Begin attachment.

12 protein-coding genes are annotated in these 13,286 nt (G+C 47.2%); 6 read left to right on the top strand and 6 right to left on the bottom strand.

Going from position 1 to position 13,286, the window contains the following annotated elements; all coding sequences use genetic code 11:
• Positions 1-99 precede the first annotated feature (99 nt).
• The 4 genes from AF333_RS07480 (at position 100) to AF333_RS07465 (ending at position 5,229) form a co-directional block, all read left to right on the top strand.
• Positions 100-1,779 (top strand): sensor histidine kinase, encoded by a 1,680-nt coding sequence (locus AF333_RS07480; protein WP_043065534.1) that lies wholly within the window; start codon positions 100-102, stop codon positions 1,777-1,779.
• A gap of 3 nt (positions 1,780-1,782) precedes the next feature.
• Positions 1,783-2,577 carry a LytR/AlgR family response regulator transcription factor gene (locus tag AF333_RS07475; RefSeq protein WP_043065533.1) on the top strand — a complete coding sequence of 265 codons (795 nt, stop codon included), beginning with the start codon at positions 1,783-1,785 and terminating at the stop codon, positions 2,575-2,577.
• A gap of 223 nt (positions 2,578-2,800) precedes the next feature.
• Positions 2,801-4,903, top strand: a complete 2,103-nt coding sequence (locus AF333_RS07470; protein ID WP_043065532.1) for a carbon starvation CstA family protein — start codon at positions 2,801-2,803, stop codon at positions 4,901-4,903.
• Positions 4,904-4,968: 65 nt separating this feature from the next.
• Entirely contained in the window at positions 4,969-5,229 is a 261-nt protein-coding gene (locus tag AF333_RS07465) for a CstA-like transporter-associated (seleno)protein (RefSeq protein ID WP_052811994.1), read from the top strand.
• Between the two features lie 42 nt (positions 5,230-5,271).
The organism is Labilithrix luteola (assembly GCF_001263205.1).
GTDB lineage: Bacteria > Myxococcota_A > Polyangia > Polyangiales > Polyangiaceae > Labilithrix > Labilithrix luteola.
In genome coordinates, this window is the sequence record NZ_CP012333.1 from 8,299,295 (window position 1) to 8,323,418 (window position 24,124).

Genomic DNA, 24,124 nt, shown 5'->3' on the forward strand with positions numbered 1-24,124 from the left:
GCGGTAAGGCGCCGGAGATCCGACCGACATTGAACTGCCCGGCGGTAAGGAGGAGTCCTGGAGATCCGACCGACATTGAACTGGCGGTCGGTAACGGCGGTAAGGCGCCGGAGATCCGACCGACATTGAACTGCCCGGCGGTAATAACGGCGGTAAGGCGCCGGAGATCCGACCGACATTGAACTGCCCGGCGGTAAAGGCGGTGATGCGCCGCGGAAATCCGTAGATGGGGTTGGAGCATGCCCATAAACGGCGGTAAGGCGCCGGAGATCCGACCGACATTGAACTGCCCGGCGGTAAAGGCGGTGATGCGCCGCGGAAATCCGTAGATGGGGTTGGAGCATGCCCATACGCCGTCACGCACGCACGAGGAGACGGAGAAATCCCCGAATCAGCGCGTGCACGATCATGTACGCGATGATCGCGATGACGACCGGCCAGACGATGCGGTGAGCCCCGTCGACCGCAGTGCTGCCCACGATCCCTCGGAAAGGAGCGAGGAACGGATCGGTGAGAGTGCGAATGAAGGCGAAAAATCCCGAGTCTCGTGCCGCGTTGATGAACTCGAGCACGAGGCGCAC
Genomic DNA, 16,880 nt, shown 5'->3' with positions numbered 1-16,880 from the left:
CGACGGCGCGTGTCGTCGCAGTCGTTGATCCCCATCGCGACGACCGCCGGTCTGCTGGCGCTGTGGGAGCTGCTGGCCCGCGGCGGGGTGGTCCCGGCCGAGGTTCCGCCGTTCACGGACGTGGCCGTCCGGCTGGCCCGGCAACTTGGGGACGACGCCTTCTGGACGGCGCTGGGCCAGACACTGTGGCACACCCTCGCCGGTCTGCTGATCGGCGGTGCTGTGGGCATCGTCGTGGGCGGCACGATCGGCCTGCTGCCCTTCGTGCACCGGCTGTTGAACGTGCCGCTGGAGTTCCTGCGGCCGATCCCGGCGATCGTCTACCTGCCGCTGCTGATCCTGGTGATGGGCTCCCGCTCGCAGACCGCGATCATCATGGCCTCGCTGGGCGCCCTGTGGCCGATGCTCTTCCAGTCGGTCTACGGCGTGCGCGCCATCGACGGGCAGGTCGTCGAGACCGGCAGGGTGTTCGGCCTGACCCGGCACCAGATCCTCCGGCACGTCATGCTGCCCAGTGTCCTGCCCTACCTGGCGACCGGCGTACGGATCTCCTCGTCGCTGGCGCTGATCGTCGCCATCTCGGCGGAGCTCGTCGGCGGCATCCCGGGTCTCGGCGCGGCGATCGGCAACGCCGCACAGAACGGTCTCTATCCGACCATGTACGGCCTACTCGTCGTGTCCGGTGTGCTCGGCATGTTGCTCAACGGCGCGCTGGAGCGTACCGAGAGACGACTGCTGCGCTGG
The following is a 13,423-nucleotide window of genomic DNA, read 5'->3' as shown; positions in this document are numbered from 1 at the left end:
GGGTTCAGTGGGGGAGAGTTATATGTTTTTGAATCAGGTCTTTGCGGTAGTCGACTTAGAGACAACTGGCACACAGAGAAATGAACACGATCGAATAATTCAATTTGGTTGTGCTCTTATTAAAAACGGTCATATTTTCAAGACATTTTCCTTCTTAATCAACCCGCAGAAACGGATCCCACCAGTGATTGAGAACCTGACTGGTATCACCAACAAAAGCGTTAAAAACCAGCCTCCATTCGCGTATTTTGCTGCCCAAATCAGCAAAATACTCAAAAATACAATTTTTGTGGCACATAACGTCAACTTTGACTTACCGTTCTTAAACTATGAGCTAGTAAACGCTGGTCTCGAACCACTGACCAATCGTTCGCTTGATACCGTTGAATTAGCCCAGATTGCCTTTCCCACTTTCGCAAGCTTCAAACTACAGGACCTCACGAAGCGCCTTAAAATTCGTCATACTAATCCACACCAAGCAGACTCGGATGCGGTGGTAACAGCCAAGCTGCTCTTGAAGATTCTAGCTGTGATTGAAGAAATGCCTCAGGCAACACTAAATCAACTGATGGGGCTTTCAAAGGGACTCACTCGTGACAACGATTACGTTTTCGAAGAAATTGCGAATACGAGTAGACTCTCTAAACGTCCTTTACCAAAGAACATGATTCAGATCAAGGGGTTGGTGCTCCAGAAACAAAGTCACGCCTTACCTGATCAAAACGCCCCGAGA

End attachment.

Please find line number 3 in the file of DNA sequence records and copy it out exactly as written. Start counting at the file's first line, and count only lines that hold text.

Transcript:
• Positions 1-99 precede the first annotated feature (99 nt).